October 10

A friend had gone to work for an employer with a reputation for dishonesty. Then he wondered, in the end, why that employer lied, conned, and screwed over him. Story’s not over. He ran into the employer years later and got mixed up with him again.

“I was trying to make him be honest with me. I was insisting that he treat me fairly this time.” We all know the ending. He got screwed over again.

Dancing with the devil is seductive—in work and in love. It’s an enticing challenge; we want to make somebody change, treat us right, and give us what we know we deserve. Not living up to our own values can be seductive too. “This situation is an exception,” we think. “This time, the values I believe in don’t really apply.”

It’s easy to look around at the world and think that the only ones who really make it are the people who lie, cheat, and steal. Or we see something we really want, and we believe we can’t get it honestly, so we set our values aside for a time.

Acknowledging other people’s lack of integrity usually hurts. At least it stings. By the time we see it, we may be in over our head. “I’ll just keep dealing with this person,” we think. “Try and recoup my losses so I don’t lose any more.”

I’m as prone to dancing with the devil as anyone else. We pay a price each time we do.

Challenge: The hardest part about living with values can be simple pride. It’s hard to admit that we got conned. It can be humiliating to admit that we can’t have what we want, or that we’ve not lived up to our values, or that we have a lesson to learn because we made a mistake. Here’s a hint: Learn to take your losses and run.

OCTOBER 9: The Scattered Pieces Will Come Together

Scattered pieces. Sometimes we look around, and that’s what we see. Scattered pieces of ourselves, our lives, a project, a season of our lives. Where is the connecting thread, we wonder? How can we ever pull this together into something that makes sense, something with purpose, something with meaning?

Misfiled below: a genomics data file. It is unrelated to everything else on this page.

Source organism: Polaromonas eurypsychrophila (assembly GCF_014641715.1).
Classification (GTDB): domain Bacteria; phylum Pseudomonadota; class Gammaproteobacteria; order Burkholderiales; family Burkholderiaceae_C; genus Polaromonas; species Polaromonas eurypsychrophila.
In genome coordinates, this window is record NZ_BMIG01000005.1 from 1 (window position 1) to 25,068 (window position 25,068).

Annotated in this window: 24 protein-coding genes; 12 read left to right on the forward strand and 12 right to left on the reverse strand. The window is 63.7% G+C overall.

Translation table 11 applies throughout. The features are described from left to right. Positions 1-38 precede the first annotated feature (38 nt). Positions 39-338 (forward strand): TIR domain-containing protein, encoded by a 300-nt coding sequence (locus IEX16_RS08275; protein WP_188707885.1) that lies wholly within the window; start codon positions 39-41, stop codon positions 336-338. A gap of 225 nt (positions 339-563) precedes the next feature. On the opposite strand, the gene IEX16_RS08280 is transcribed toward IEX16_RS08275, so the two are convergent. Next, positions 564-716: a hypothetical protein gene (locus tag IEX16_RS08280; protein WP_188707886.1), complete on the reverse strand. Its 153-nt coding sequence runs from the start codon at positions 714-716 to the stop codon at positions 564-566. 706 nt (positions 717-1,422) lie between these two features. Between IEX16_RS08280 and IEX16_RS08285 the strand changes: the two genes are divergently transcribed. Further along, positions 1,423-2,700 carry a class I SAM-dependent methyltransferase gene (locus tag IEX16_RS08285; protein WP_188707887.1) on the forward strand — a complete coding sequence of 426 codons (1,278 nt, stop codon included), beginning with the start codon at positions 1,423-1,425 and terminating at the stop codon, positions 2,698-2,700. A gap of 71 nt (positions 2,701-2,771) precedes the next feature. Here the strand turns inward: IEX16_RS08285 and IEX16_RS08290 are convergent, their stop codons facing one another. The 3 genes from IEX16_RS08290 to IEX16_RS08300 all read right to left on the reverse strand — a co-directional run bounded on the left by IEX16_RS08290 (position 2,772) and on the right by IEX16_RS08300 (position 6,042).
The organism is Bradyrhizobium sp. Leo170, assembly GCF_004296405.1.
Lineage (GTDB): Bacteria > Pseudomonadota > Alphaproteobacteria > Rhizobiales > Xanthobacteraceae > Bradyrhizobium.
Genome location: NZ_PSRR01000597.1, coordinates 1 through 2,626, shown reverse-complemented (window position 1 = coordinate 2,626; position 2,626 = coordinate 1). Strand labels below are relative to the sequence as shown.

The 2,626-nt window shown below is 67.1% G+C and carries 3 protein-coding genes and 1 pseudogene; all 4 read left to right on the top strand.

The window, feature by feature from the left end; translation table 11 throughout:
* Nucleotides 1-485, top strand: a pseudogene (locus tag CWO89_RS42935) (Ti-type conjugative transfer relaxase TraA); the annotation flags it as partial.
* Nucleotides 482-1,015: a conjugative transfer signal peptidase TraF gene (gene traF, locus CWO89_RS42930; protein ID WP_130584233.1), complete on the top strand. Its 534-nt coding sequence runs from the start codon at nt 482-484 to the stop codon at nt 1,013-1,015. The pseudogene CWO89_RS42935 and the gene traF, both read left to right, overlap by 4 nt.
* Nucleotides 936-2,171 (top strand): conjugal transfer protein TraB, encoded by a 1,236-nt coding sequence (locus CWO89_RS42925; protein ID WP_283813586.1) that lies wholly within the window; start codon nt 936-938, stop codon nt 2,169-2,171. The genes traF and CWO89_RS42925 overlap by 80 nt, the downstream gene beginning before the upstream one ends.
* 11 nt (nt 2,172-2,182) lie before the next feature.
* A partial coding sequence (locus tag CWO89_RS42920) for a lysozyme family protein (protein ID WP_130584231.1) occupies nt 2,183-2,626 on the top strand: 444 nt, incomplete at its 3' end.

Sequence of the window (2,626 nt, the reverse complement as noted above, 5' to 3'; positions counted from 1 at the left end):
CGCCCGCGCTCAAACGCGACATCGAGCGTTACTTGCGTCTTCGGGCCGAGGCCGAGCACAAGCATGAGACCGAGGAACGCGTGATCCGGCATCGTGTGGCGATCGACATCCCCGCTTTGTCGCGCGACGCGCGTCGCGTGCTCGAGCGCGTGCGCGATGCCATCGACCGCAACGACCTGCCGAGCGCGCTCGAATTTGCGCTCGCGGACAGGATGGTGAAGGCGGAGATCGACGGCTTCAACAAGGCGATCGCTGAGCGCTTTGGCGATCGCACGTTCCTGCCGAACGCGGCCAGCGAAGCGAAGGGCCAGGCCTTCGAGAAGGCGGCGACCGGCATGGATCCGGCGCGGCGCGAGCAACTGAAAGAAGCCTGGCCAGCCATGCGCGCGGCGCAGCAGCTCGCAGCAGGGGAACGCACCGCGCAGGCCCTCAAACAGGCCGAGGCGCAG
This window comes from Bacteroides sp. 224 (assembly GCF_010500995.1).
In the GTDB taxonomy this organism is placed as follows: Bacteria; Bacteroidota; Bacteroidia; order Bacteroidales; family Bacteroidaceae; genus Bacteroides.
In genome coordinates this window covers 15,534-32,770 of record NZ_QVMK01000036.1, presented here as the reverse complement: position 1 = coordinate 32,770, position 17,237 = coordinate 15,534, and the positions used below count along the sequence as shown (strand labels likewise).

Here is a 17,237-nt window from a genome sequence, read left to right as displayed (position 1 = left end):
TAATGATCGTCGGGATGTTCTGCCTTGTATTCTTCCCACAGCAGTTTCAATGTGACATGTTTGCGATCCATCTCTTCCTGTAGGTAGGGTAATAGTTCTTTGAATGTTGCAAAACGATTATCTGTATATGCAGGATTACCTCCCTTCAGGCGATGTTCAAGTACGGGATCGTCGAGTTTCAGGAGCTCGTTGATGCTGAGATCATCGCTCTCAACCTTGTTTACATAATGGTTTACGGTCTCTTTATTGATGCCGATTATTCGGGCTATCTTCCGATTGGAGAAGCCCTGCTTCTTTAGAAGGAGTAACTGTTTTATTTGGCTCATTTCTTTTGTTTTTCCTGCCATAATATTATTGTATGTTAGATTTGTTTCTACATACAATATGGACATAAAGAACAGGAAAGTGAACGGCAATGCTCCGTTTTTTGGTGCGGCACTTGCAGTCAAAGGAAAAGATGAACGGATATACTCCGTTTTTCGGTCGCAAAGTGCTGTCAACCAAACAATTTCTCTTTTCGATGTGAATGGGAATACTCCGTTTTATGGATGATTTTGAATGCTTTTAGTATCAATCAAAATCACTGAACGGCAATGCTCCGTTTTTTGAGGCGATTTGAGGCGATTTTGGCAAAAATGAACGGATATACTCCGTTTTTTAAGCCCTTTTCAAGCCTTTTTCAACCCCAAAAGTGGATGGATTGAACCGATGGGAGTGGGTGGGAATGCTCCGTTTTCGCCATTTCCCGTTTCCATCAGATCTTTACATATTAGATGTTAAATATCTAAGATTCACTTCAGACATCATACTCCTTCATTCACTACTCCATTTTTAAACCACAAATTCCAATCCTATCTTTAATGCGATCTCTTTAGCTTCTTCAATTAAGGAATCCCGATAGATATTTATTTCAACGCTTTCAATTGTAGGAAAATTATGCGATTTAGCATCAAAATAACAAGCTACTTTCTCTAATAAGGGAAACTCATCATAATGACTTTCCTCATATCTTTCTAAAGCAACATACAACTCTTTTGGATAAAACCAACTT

There are pieces to every whole; yet each piece is complete. Don’t worry about how they will come together. Work joyfully on the piece that’s before you, the piece that’s in your life today.

There are many pieces of you, many beautiful parts. The universe will help you bring all those parts alive. It will bring mirrors to you, people who will reflect those beautiful pieces back to you. Look in the mirror of your life. What pieces do you see reflected? Know it’s you you’re seeing. Then let that part of you come alive.

Pull in the parts of yourself, the many beautiful parts that have come alive. Beckon your warrior, your healer, your playful child. Bring together your professional self, your adult, the passionate part of you, the nurturing part. Let all the parts come together. Don’t send any of them away. You need them all. Each is a beautiful piece of the soul, the life, the person you are.

Trust. Trust the process. Joy is yours, available for the asking and the desiring—even in the developmental stages. Even before the puzzle has been put together. The scattered pieces will come together—the scattered pieces of yourself, your project, your life. The connecting thread is love.

The picture will be beautiful. Wait and see.

Learning to Wait: October 8

I’ve started to realize that waiting is an art, that waiting achieves things. Waiting can be very, very powerful. Time is a valuable thing. If you can wait two years, you can sometimes achieve something that you could not achieve today, however hard you worked, however much money you threw up in the air, however many times you banged your head against the wall….